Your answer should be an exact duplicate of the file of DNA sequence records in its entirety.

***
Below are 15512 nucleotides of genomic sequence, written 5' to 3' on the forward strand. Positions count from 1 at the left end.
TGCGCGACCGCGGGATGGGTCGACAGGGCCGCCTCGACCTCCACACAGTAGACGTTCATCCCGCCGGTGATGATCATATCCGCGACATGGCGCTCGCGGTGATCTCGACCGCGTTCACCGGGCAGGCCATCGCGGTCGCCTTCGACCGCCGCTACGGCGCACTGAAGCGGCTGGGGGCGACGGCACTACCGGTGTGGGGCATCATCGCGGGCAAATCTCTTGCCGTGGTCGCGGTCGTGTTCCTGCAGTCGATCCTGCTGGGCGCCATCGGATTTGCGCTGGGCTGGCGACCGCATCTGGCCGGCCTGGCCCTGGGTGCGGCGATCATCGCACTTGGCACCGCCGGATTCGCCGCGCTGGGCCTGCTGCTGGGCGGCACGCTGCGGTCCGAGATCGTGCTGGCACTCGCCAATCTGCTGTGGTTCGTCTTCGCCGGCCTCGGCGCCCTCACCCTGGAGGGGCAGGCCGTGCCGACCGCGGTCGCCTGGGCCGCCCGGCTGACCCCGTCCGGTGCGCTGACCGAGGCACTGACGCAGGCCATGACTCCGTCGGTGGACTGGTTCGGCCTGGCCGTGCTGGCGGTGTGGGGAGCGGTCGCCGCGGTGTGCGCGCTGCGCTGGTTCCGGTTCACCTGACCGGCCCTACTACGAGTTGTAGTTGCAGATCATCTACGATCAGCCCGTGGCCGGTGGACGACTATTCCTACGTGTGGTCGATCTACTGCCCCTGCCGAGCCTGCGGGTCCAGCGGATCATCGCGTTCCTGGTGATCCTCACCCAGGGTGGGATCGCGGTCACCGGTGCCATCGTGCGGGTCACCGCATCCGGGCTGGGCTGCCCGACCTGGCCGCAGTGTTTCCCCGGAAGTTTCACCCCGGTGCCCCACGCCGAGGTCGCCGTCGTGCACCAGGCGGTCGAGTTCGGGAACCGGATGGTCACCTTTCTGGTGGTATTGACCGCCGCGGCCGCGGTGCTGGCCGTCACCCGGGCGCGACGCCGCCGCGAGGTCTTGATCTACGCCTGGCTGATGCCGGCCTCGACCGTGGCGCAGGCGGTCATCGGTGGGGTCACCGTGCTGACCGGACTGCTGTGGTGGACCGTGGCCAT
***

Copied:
Below are 15512 nucleotides of genomic sequence, written 5' to 3' on the forward strand. Positions count from 1 at the left end.
TGCGCGACCGCGGGATGGGTCGACAGGGCCGCCTCGACCTCCACACAGTAGACGTTCATCCCGCCGGTGATGATCATATCCGCGACATGGCGCTCGCGGTGATCTCGACCGCGTTCACCGGGCAGGCCATCGCGGTCGCCTTCGACCGCCGCTACGGCGCACTGAAGCGGCTGGGGGCGACGGCACTACCGGTGTGGGGCATCATCGCGGGCAAATCTCTTGCCGTGGTCGCGGTCGTGTTCCTGCAGTCGATCCTGCTGGGCGCCATCGGATTTGCGCTGGGCTGGCGACCGCATCTGGCCGGCCTGGCCCTGGGTGCGGCGATCATCGCACTTGGCACCGCCGGATTCGCCGCGCTGGGCCTGCTGCTGGGCGGCACGCTGCGGTCCGAGATCGTGCTGGCACTCGCCAATCTGCTGTGGTTCGTCTTCGCCGGCCTCGGCGCCCTCACCCTGGAGGGGCAGGCCGTGCCGACCGCGGTCGCCTGGGCCGCCCGGCTGACCCCGTCCGGTGCGCTGACCGAGGCACTGACGCAGGCCATGACTCCGTCGGTGGACTGGTTCGGCCTGGCCGTGCTGGCGGTGTGGGGAGCGGTCGCCGCGGTGTGCGCGCTGCGCTGGTTCCGGTTCACCTGACCGGCCCTACTACGAGTTGTAGTTGCAGATCATCTACGATCAGCCCGTGGCCGGTGGACGACTATTCCTACGTGTGGTCGATCTACTGCCCCTGCCGAGCCTGCGGGTCCAGCGGATCATCGCGTTCCTGGTGATCCTCACCCAGGGTGGGATCGCGGTCACCGGTGCCATCGTGCGGGTCACCGCATCCGGGCTGGGCTGCCCGACCTGGCCGCAGTGTTTCCCCGGAAGTTTCACCCCGGTGCCCCACGCCGAGGTCGCCGTCGTGCACCAGGCGGTCGAGTTCGGGAACCGGATGGTCACCTTTCTGGTGGTATTGACCGCCGCGGCCGCGGTGCTGGCCGTCACCCGGGCGCGACGCCGCCGCGAGGTCTTGATCTACGCCTGGCTGATGCCGGCCTCGACCGTGGCGCAGGCGGTCATCGGTGGGGTCACCGTGCTGACCGGACTGCTGTGGTGGACCGTGGCCAT